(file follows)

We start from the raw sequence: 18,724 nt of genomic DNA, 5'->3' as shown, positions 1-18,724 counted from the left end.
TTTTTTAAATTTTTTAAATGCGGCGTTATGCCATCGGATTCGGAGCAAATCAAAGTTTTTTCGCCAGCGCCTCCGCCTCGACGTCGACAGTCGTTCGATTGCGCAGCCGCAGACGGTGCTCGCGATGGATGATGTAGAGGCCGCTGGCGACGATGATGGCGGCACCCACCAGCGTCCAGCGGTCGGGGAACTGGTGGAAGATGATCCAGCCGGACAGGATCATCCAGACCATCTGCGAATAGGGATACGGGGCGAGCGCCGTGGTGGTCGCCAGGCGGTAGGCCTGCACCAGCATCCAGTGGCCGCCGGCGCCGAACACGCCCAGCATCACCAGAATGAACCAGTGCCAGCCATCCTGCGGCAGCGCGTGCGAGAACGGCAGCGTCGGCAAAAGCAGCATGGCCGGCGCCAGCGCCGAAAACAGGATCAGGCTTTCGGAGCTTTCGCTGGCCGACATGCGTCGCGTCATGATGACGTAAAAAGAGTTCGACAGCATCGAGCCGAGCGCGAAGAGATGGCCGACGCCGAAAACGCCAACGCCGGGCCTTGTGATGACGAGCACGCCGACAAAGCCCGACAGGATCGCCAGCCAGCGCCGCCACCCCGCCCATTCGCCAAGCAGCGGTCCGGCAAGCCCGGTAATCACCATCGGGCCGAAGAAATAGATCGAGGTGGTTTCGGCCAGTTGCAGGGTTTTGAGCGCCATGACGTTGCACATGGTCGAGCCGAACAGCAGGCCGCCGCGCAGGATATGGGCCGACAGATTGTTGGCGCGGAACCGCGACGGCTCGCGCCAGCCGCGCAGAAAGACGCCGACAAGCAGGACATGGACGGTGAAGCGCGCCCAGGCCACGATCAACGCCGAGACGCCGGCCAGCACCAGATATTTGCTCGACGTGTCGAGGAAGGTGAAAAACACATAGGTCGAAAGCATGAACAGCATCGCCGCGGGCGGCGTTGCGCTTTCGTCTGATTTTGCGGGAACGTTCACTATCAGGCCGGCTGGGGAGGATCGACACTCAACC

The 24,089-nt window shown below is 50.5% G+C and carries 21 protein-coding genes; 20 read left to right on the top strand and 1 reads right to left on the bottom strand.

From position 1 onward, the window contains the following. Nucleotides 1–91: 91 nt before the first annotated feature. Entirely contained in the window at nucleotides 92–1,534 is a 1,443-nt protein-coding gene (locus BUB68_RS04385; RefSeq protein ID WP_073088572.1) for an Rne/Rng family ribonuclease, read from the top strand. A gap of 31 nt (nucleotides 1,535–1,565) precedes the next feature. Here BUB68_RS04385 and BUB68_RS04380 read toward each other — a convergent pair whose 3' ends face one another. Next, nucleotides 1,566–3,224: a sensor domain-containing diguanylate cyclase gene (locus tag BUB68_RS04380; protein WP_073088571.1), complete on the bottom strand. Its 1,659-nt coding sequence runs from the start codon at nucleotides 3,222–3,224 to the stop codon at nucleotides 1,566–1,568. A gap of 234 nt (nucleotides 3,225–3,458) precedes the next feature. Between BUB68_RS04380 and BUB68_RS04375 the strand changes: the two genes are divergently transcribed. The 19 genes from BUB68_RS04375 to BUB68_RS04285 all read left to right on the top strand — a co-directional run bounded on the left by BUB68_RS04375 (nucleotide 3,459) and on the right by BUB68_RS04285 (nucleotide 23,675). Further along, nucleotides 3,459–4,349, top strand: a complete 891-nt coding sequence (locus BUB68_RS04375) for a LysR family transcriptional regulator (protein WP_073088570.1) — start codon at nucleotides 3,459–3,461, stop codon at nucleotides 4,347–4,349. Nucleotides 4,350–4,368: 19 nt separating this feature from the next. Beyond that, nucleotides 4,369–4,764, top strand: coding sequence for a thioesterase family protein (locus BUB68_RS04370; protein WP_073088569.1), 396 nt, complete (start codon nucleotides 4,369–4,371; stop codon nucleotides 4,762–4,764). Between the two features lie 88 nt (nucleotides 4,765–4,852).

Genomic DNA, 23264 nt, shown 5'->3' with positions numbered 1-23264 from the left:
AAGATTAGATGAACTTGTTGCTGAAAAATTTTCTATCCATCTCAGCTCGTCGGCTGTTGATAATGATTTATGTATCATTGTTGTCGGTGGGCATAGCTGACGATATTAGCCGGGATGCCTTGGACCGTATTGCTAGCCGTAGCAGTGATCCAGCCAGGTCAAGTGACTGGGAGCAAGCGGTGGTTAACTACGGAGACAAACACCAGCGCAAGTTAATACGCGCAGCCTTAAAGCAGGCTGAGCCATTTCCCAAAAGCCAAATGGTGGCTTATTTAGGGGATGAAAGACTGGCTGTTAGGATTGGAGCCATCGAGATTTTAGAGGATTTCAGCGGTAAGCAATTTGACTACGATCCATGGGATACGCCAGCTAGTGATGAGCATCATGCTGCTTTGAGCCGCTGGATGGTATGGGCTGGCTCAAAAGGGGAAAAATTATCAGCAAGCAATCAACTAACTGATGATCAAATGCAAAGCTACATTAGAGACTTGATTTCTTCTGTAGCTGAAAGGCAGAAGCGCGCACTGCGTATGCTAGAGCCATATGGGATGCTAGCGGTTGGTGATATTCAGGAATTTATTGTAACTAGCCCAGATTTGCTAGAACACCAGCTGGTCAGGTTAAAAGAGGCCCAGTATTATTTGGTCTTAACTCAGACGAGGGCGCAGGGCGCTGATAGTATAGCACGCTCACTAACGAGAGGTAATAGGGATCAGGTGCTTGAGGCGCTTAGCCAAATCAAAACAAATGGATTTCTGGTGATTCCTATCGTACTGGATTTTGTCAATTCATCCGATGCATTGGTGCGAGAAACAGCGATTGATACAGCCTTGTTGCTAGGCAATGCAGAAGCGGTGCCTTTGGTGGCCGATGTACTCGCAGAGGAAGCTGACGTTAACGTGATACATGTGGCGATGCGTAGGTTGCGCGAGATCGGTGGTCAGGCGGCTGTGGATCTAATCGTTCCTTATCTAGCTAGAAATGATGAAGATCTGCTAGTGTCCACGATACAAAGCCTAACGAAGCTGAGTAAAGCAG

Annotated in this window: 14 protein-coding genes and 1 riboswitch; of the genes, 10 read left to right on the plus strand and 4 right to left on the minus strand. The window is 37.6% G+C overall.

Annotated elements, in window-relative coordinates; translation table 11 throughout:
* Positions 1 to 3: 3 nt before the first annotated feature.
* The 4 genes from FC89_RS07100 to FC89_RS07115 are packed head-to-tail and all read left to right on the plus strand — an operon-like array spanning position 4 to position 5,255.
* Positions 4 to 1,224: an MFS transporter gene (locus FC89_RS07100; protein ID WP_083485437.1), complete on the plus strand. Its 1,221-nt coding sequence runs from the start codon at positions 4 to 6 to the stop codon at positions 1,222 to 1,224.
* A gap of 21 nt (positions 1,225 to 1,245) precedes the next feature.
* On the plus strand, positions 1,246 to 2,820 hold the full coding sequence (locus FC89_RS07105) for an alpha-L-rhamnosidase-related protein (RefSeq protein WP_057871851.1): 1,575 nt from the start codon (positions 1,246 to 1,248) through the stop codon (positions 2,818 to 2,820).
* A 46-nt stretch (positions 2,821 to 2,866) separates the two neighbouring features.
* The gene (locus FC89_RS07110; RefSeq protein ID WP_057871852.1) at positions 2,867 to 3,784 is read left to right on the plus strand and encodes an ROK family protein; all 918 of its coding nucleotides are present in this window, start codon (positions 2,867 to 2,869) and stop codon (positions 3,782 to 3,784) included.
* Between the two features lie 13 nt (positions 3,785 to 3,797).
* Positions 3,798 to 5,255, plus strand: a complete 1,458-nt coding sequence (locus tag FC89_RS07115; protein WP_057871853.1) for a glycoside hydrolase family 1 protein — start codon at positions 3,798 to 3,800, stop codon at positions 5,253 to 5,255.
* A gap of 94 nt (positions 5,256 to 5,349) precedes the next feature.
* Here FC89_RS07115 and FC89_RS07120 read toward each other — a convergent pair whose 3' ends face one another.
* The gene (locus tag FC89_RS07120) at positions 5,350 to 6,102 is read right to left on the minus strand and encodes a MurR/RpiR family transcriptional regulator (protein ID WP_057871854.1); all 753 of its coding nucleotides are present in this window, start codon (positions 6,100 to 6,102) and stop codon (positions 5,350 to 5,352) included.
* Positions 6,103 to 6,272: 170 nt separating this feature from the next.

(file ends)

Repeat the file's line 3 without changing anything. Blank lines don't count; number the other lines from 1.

The 24,089-nt window shown below is 50.5% G+C and carries 21 protein-coding genes; 20 read left to right on the top strand and 1 reads right to left on the bottom strand.